Autonomous system numbers (ASNs) is a unique identifier that is globally available and allows its autonomous system to exchange routing information with other systems. An Internet Assigned Numbers Authority (IANA) globally assigned autonomous system is a group of networks under the administrative control of a single body that presents a common routing policy to the Internet. The guidelines for the creation, selection, and registration of an autonomous system are described in RFC 1930.
Global autonomous system numbers are assigned by IANA, the similar authority that assigns IP address space. The local regional Internet registry (RIR) can assign an autonomous system number to an entity from its block of assigned autonomous system numbers.
Usually, Internet Service Providers (ISPs) use autonomous System Numbers to control routing within their networks and to exchange routing information with other Internet Service Providers (ISPs). They use the exterior gateway routing protocol, Border Gateway Protocol (BGP), to propagate routing information. BGP is the only routing protocol that uses an actual autonomous system number in its configuration.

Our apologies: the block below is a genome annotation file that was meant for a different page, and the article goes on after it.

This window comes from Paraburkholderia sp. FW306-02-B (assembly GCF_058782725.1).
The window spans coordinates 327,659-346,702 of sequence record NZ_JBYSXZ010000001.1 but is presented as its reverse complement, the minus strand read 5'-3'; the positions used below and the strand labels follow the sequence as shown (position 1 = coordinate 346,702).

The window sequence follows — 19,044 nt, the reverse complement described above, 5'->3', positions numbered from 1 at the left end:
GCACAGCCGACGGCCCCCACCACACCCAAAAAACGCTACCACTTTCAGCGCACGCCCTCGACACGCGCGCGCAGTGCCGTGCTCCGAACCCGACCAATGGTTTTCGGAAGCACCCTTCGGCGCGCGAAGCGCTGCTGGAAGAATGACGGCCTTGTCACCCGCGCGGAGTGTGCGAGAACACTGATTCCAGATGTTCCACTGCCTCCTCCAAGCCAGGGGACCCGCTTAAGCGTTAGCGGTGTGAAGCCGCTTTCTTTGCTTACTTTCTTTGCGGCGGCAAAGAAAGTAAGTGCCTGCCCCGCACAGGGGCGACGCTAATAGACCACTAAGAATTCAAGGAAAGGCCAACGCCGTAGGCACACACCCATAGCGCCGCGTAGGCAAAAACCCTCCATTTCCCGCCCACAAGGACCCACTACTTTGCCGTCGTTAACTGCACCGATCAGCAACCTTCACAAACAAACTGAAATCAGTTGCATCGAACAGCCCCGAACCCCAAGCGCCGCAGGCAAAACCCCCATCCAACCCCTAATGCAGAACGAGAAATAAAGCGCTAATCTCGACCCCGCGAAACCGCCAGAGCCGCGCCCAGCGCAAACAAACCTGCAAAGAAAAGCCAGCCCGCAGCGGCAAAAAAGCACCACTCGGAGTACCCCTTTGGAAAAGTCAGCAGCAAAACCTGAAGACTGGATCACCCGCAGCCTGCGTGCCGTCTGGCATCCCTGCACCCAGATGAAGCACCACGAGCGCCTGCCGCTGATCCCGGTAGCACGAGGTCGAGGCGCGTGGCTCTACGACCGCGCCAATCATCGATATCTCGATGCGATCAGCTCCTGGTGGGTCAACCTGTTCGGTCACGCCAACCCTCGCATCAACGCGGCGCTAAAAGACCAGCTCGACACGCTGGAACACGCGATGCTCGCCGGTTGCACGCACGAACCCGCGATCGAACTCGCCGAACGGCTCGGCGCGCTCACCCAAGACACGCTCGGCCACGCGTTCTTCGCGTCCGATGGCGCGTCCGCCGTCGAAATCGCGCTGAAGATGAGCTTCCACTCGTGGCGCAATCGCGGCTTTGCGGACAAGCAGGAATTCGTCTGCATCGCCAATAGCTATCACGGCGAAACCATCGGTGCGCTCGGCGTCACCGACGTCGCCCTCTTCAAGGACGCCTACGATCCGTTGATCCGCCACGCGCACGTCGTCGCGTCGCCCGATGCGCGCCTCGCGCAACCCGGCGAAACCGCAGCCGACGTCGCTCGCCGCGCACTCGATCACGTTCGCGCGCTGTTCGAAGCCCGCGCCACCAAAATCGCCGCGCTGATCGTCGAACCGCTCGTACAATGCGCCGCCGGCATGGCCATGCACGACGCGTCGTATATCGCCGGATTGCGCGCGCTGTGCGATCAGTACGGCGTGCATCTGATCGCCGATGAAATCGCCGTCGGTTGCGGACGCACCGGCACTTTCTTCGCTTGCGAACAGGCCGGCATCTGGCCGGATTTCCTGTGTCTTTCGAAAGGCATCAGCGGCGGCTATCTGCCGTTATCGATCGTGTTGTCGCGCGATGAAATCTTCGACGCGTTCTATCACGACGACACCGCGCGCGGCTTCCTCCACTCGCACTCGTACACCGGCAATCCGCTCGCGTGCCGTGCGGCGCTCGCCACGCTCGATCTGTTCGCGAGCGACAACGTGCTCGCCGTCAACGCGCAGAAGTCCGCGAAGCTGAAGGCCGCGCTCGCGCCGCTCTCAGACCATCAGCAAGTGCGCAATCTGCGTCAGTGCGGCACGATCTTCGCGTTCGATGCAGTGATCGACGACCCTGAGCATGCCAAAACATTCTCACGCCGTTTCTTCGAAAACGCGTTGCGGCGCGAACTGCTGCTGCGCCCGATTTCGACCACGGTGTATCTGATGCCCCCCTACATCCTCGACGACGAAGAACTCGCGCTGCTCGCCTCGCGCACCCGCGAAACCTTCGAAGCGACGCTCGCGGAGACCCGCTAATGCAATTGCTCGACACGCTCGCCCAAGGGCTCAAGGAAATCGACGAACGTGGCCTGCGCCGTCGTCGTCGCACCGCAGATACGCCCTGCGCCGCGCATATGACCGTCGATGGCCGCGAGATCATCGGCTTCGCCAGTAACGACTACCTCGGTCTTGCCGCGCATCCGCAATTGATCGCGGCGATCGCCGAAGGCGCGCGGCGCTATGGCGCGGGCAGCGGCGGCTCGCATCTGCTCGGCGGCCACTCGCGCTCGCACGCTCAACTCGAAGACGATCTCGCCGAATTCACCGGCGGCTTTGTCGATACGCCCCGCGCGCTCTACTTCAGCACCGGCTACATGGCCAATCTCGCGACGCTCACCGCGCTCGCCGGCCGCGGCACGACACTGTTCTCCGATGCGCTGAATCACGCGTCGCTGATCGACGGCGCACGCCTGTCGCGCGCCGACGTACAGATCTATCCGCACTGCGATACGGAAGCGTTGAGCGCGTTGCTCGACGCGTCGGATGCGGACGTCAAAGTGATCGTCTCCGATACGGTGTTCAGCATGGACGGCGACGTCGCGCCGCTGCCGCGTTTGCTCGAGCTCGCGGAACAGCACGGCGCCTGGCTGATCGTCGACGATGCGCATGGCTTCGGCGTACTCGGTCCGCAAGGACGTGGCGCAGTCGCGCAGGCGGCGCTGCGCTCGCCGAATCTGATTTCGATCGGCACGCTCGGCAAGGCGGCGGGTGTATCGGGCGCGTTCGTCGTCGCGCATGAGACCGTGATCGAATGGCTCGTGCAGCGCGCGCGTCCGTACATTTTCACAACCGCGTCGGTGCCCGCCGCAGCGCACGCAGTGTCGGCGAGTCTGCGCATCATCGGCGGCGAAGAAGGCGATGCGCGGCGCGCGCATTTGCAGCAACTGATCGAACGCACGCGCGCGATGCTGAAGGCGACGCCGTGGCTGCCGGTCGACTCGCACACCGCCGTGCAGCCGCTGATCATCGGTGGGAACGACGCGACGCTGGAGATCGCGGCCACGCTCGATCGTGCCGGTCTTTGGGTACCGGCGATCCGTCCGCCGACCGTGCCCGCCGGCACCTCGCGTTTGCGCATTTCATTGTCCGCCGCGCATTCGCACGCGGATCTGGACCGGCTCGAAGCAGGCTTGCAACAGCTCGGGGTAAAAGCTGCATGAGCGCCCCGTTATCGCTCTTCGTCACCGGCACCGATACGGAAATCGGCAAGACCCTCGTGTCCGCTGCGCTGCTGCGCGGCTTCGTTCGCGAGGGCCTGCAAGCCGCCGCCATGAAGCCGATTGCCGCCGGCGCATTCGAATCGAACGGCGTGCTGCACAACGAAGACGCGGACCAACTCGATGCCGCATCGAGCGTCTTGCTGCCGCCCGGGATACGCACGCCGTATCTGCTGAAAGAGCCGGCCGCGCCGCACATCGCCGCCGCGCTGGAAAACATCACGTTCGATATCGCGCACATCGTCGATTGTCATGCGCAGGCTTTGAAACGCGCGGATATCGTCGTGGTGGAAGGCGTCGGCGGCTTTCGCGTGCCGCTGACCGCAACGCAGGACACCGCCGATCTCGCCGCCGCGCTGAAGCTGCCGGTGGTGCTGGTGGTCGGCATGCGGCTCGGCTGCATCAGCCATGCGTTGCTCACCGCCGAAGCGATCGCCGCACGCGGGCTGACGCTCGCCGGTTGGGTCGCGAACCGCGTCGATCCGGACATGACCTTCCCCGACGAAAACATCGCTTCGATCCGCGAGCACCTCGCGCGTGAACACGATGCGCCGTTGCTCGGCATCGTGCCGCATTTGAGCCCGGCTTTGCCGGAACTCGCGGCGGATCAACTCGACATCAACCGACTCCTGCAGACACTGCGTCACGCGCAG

Autonomous System Numbers Format
The Autonomous System has two different formats to represent: 2-byte and 4-byte format. A 2-byte format provides 65,536 Autonomous System number ranges from 0 to 65535. The Internet Assigned Numbers Authority (IANA) reserved 1,023 numbers (64512 to 65534) for private use.
A 4-byte Autonomous System format provides for 4,294,967,296 ASNs ranges from 0 to 4294967295. The Internet Assigned Numbers Authority (IANA) reserved a block of 94,967,295 ASNs ranges from 4200000000 to 4294967294 for private use.
Autonomous System Numbers in EIGRP
EIGRP uses the “router eigrp <autonomous-system>” command in global configuration mode to enable the EIGRP process. The autonomous system number uses in the EIGRP configuration are not related to the Internet Assigned Numbers Authority (IANA).
The autonomous system number uses for EIGRP configuration are only important to the EIGRP routing domain. It helps routers keep track of multiple, running instances of EIGRP. The autonomous system number is required because it is possible to have more than one instance of EIGRP running on a network. Each instance of EIGRP can be configured to support and exchange routing updates for different networks.